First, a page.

F. P. Kelly, Journalist.

 

 

 

[Sacramento & San Francisco Cos.]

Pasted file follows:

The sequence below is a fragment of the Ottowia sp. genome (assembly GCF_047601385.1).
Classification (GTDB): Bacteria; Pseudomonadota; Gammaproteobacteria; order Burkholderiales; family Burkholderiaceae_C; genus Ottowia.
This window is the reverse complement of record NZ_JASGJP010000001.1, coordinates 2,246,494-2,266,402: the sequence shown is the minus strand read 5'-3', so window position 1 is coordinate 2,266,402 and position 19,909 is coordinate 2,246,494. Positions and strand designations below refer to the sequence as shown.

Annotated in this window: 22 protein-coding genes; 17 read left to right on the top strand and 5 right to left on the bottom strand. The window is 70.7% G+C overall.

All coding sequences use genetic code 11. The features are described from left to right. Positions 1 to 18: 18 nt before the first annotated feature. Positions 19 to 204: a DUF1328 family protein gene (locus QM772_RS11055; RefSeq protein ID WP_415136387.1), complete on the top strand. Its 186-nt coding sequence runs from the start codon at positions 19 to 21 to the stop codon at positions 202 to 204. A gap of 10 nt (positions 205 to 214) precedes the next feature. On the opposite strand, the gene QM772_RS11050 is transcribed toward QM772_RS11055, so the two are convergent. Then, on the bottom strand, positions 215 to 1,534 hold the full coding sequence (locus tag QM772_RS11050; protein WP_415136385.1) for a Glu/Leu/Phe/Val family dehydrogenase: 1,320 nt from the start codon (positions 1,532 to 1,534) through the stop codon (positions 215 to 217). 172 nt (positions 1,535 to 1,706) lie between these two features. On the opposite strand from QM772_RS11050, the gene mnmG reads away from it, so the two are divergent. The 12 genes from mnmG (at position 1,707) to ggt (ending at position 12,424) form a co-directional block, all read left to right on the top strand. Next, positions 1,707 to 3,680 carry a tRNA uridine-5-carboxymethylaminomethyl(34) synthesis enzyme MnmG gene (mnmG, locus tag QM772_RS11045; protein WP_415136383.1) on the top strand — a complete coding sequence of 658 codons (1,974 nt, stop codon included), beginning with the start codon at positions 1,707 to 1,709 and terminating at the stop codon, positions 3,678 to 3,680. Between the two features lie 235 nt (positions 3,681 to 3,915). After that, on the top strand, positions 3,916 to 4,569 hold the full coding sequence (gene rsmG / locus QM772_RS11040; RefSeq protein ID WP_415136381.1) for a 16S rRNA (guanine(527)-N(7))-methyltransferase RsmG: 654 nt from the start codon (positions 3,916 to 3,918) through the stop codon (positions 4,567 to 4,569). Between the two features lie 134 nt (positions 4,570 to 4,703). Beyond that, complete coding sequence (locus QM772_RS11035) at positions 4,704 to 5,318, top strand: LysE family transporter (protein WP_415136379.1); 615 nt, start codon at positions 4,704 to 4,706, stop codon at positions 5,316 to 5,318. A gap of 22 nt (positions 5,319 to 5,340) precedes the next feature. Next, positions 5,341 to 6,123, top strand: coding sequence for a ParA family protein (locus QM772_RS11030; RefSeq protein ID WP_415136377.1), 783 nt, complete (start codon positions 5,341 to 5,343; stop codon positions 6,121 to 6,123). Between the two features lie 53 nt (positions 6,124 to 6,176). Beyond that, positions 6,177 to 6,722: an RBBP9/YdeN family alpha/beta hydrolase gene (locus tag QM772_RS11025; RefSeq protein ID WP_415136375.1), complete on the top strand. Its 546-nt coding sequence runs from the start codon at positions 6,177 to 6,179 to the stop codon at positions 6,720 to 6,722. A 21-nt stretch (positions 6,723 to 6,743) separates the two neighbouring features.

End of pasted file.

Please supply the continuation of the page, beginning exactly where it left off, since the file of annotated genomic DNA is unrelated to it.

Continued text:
Born in the City of Philadelphia, State of Pennsylvania, January 7th, 1852; now 25 years old; commenced work when eleven years old, and for two years has was errand boy in different lines of business.  Mr. Kelly, at the age of thirteen, started to learn the trade of printer in the office of H. G. Leisenburg, in Dr. Jaynes' building, Third and Dock streets, Philadelphia.  Removed with his family to California in February, 1867, and arrived in Sacramento on the 17th day of March, in the same year.  Engage himself with H. S.Crocker & Co., 42 and 44 J. Street, to finish his trade, where he remained five years, and here became acquainted with the entire workings of everything connected with this self-educating profession.  Was employed for two years by E. G. Jeffries on legal printing.  In 1873, went into business for himself, and carried off a printing and newspaper business for 18 months, under the name of the "Global Printing Office."  In January, 1875, moved to San Francisco, where he was engaged in divers occupations.  In 1876 became commercial traveler for the branch of the Miller & Richard type foundry, of Edinburgh, Scotland.  In 1877 traveled for the well-known house of Painter & Co., type founders, of San Francisco.  In November, 1877, he came back to Sacramento, and excepted the position of business agent for the Sacramento Daily Bee, where he still remains.  Mr. Kelly is entirely a self-made man, though he is young yet; he has not distinguished himself in particular, but judging from the respect in which he is held by the community, and his past energy, we have no doubt his future will be marked with some successes.  Starting out in the world to battle with it, with only four years of common school education, and that the first principles, he has, by constant study and practical observations of men and things educated himself.  He has always striven to rise higher, and with some natural oratorical abilities, his main object being the study of the legal profession, to which he now devotes his attention as far as his daily applications will permit.